To think that any plant would have the audacity and conviction to set root in stone is beyond my comprehension.

But, there are many different varieties that thrive in these conditions.

And, they are beautiful . . . 

rugged . . .

and, artistic!

As we hiked the south rim trail we could see lightning and rain showers in the distance. It was breathtaking to watch! Never was able to catch the vertical bolt of lightning - it was truly amazing!

Lots of Pinion Pines - they produce the pinenuts used for cooking - thriving on the walls of the canyon.

I could post hundreds of photos of the Grand Canyon but I don't want to bore you, so I'm posting this last shot of the canyon from the east rim. A very different view from the south rim.

Navajo Nation 

We headed north into Navajo Nation which is located around Page, Arizona. This area has 2 things that are definitely worth seeing. This photo gives you an idea of how expansive the view is. It's like this everywhere - wide open as far as the eye can see.

The Navajo people are very friendly and many sell jewelry they make from local stones and seeds at roadside stands which you can barely see in the left of this photo. A gorgeous view looking out over the desert. 

The first must-see is Horseshoe Bend. This is a view of the Colorado River flowing around this outcropping of rock. One gorgeous view!

Wildflowers and grasses growing beautifully on hot sand. You'd think it would burn them right up. 

One very dainty but tough little plant.

The second "must see" place is in Antelope Canyon. The Navajo native-Americans will take you on a hike through a slot canyon. A slot canyon is a narrow passageway between two stone hills. We walked through the opening you see below

which can be as wide as shown below or narrower as you walk through it. This is a tour group that was ahead of us. The shapes of these rocks have been formed by flash floods that have rampaged through these two hills for thousands of years. It is the handiwork of Mother Nature at her best!

The two hills are slowly moving towards each other and thousands of years from now this slot canyon will not be accessible.

What makes these photos so gorgeous is the sun shining (see it at the top) through the opening at the top of the slot canyon.

The photos are all different depending on the time of the day and the location of the sun. 

It is a truly remarkable feat of nature!

In the next post, we'll travel to Utah to see Zion National Park, Bryce Canyon National Park and the Great Salt Lake.

Sunday, July 19, 2015

It's the Great Pumpkin(s), Charlie Brown!

Not to long ago I posted about the serendipitous pumpkin vine that launched itself all over my tiny backyard. When I recently returned from vacation, I noticed the extra large leaves floating on top of the fence had died, and the fence was no longer holding up the BIG pumpkin.  Fortunately, the BIG GUY hit the ground gracefully without splitting open. 

A few days later I carried it (at least 20 lbs.) and the other 3 over to this bench for a photographic memory. I couldn't let this opportunity slip by as I certainly would not have had this much success had I planned this whole "veggie tale" event out. We had a total of 5 pumpkins - I left the one on the other side of the fence for the two sisters who live behind me. They were excited a few months back when they discovered a pumpkin growing on their side of the fence. I totally believe in "sharing the joy!"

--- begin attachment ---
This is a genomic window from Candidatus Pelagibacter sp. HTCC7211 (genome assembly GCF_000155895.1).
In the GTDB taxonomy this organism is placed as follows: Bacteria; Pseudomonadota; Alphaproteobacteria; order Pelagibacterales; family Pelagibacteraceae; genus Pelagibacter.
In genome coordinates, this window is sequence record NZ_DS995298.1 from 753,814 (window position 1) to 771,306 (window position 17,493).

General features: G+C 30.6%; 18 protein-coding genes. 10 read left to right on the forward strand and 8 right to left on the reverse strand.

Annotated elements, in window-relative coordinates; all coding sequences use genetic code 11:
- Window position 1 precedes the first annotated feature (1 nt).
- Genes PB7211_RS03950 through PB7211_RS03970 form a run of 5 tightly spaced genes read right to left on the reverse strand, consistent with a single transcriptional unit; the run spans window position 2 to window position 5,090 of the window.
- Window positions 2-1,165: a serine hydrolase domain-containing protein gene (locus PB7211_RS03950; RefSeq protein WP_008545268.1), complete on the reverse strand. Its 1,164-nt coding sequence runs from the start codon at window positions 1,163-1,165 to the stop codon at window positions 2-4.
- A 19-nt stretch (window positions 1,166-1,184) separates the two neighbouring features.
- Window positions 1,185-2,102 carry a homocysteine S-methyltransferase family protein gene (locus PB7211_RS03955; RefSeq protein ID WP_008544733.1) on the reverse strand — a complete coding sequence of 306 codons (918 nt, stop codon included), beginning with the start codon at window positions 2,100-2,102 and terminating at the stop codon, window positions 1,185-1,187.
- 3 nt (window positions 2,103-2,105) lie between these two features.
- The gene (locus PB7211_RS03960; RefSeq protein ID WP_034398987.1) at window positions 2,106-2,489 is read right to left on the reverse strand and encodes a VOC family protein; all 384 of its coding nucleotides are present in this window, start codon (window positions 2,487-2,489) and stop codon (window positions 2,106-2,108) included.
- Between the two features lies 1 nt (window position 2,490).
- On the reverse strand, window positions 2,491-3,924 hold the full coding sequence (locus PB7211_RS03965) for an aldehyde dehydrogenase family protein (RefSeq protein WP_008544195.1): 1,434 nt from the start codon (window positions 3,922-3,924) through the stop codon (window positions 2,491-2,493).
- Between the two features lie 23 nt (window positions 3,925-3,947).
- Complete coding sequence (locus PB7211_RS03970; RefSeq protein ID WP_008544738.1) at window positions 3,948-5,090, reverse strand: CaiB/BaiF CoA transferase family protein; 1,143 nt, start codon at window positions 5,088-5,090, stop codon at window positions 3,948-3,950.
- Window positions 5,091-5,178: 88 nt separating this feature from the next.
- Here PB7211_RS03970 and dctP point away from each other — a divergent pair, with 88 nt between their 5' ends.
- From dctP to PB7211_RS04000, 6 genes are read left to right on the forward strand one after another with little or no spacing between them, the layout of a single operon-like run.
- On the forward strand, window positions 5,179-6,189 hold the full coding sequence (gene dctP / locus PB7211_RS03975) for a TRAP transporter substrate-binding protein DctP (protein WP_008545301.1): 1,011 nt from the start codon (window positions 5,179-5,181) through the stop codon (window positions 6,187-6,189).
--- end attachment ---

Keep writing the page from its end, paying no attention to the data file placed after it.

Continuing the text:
Now, I seriously want to display these beauties (yes, I'm proud - even though I can't really take any credit for them) in the front yard, but GOOD GRIEF it's the middle of summer!

Do you think if I put them inside my dark and cool closet that they'll last until autumn?  It's only 73 days away.

Thursday, June 25, 2015

Hooray! I Have Massive Plant Damage

Exciting things are happening in the garden. Last week my Corky-stem passionvine looked like this . . .
If you look close you can see two Zebra Longwings on the upper left and lower right. 

Today it looks like this . . .

And we have these 3 newborns who will soon be fluttering around . . .

You can see the pupae they emerged from right above them. In fact, we counted over 20 empty pupae. How exciting!  All this on one single passionvine. I didn't realize they would attach their pupa onto the passion vine. Now that I know, I'll have to watch more closely to see them emerging. 

I hope they discover the other passionvine in the garden so this one can recuperate a bit. Who would ever think a gardener could be so excited over massive plant damage in the garden. From the perspective of a gardener who plants with the hope of attracting wildlife . . . Massive plant damage is a good thing and a 'BIG HOORAY' that you're on the right track!

Tuesday, May 19, 2015

Serendipity in the Garden

Some of the best gardening experiences are those that are unplanned and unexpected.

Last autumn I purchased a couple of ornamental pumpkins to display on the front walkway. When Christmas rolled around, I sat the pumpkin (still in good shape) next to the compost bin in the backyard. In Spring, I noticed a large-leafed vine was starting to creep along the ground. When it started to take over and attach itself to all the plants, I decided to hang it along the top of the fence.

It wasn't long before large yellow flowers began to appear.

Look at the size of this flower and leaf. You can use the fence posts in the background for comparison.

At first the flowers died and did not set fruit, but then  . . . I noticed a yellow fruit getting bigger and bigger.

It looks like a large lemon hanging on the fence (LOL)! And, I swear, everyday it gets BIGGER! 

I'm not sure if the vine can hold this pumpkin up until it ripens. I may have to add a support beneath it. Isn't it huge??? 
Every time I see it I have to laugh!!!

I absolutely love seeing the fence covered by this large-leafed vine, and am going to miss it when it's gone. The ginormous leaves look so lovely as they float face up atop the fence. Another positive is the squirrels don't like it there. It interrupts their ability to scamper at top speed along the fence line (ha-ha). 

I'm so glad I didn't pull it out when it was small. It feels like a Jack in the Beanstalk kind of vine as it meanders along. It has truly been a source of entertainment and delight ~ ~ it obviously doesn't take much to amuse me (LOL)!

 As you can see in the photo it has also set additional fruit. There are at least 5 pumpkins altogether. Hopefully, I'll get a couple to display for autumn. 

It grows at least a foot a day and has covered the south side of the fence and is also growing on the west side (pictured above). I just keep weaving it through the fence posts, and enjoying this unexpected, serendipitous, wonderful surprise in my backyard!!!